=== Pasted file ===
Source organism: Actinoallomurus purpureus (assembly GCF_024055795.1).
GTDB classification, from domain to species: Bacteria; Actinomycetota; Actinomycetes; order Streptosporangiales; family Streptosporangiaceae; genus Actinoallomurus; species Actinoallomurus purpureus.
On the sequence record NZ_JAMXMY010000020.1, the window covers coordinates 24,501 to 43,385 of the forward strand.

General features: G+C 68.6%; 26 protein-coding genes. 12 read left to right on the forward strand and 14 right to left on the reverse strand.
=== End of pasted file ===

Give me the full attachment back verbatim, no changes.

Source organism: Actinoallomurus purpureus (assembly GCF_024055795.1).
GTDB classification, from domain to species: Bacteria; Actinomycetota; Actinomycetes; order Streptosporangiales; family Streptosporangiaceae; genus Actinoallomurus; species Actinoallomurus purpureus.
On the sequence record NZ_JAMXMY010000020.1, the window covers coordinates 24,501 to 43,385 of the forward strand.

General features: G+C 68.6%; 26 protein-coding genes. 12 read left to right on the forward strand and 14 right to left on the reverse strand.